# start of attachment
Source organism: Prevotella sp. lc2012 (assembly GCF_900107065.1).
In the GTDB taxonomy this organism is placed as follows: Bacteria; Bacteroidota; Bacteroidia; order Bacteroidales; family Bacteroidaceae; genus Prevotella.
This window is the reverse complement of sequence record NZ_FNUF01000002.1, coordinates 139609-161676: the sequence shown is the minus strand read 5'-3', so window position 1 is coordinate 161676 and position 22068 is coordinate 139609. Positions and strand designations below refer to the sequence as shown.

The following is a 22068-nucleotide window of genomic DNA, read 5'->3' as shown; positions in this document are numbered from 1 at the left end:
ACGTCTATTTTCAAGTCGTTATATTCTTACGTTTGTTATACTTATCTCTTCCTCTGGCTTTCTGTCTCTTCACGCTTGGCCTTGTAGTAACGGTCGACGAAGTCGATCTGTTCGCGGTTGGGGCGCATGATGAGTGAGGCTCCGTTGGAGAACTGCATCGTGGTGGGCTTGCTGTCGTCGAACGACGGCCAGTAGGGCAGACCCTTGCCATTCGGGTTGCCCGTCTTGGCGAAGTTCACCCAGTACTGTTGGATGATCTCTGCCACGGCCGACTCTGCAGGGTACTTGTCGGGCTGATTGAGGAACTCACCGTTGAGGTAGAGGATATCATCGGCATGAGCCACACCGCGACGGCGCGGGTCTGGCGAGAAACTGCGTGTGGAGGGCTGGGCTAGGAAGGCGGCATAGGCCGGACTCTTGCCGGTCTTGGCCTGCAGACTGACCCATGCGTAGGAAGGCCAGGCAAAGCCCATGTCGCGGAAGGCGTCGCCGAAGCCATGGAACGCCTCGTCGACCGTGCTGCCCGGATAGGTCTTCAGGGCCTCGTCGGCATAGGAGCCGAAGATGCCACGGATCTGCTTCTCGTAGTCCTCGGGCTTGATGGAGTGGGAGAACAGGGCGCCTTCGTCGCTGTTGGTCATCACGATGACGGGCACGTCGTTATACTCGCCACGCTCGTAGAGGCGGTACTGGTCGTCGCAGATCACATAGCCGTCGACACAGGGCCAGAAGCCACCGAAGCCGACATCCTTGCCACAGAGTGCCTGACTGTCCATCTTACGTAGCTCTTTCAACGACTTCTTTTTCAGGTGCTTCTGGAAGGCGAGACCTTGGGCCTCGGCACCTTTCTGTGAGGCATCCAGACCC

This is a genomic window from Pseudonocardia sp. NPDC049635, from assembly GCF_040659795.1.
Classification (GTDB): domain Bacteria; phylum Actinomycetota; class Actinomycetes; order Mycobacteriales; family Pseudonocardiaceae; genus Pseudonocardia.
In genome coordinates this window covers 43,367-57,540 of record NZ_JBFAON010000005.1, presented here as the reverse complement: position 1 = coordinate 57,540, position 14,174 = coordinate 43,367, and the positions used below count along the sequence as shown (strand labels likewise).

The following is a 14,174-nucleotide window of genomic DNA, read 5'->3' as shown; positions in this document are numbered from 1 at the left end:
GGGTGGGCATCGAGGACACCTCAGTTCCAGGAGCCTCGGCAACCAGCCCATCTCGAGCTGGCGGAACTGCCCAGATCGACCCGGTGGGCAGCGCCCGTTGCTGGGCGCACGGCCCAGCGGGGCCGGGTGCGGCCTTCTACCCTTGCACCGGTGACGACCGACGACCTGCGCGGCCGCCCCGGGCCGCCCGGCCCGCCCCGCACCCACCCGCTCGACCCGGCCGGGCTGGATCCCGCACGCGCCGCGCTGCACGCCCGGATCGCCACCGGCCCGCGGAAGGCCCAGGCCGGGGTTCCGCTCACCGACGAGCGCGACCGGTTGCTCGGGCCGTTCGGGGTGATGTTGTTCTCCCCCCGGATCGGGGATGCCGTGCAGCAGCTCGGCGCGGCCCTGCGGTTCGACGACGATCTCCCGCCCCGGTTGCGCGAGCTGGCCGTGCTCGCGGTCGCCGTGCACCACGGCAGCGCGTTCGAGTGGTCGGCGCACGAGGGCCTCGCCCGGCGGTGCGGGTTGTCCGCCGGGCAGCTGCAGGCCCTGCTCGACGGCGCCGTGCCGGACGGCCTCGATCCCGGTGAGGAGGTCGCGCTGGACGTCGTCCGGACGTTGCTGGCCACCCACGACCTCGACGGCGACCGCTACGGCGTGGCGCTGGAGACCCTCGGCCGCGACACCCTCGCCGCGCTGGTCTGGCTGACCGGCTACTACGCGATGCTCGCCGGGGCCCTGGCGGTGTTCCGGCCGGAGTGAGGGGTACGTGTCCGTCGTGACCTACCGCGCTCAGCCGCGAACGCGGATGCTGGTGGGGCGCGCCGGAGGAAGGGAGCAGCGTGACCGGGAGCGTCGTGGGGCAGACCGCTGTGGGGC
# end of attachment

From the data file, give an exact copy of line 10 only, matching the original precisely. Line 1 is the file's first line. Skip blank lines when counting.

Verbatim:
GGGTGGGCATCGAGGACACCTCAGTTCCAGGAGCCTCGGCAACCAGCCCATCTCGAGCTGGCGGAACTGCCCAGATCGACCCGGTGGGCAGCGCCCGTTGCTGGGCGCACGGCCCAGCGGGGCCGGGTGCGGCCTTCTACCCTTGCACCGGTGACGACCGACGACCTGCGCGGCCGCCCCGGGCCGCCCGGCCCGCCCCGCACCCACCCGCTCGACCCGGCCGGGCTGGATCCCGCACGCGCCGCGCTGCACGCCCGGATCGCCACCGGCCCGCGGAAGGCCCAGGCCGGGGTTCCGCTCACCGACGAGCGCGACCGGTTGCTCGGGCCGTTCGGGGTGATGTTGTTCTCCCCCCGGATCGGGGATGCCGTGCAGCAGCTCGGCGCGGCCCTGCGGTTCGACGACGATCTCCCGCCCCGGTTGCGCGAGCTGGCCGTGCTCGCGGTCGCCGTGCACCACGGCAGCGCGTTCGAGTGGTCGGCGCACGAGGGCCTCGCCCGGCGGTGCGGGTTGTCCGCCGGGCAGCTGCAGGCCCTGCTCGACGGCGCCGTGCCGGACGGCCTCGATCCCGGTGAGGAGGTCGCGCTGGACGTCGTCCGGACGTTGCTGGCCACCCACGACCTCGACGGCGACCGCTACGGCGTGGCGCTGGAGACCCTCGGCCGCGACACCCTCGCCGCGCTGGTCTGGCTGACCGGCTACTACGCGATGCTCGCCGGGGCCCTGGCGGTGTTCCGGCCGGAGTGAGGGGTACGTGTCCGTCGTGACCTACCGCGCTCAGCCGCGAACGCGGATGCTGGTGGGGCGCGCCGGAGGAAGGGAGCAGCGTGACCGGGAGCGTCGTGGGGCAGACCGCTGTGGGGC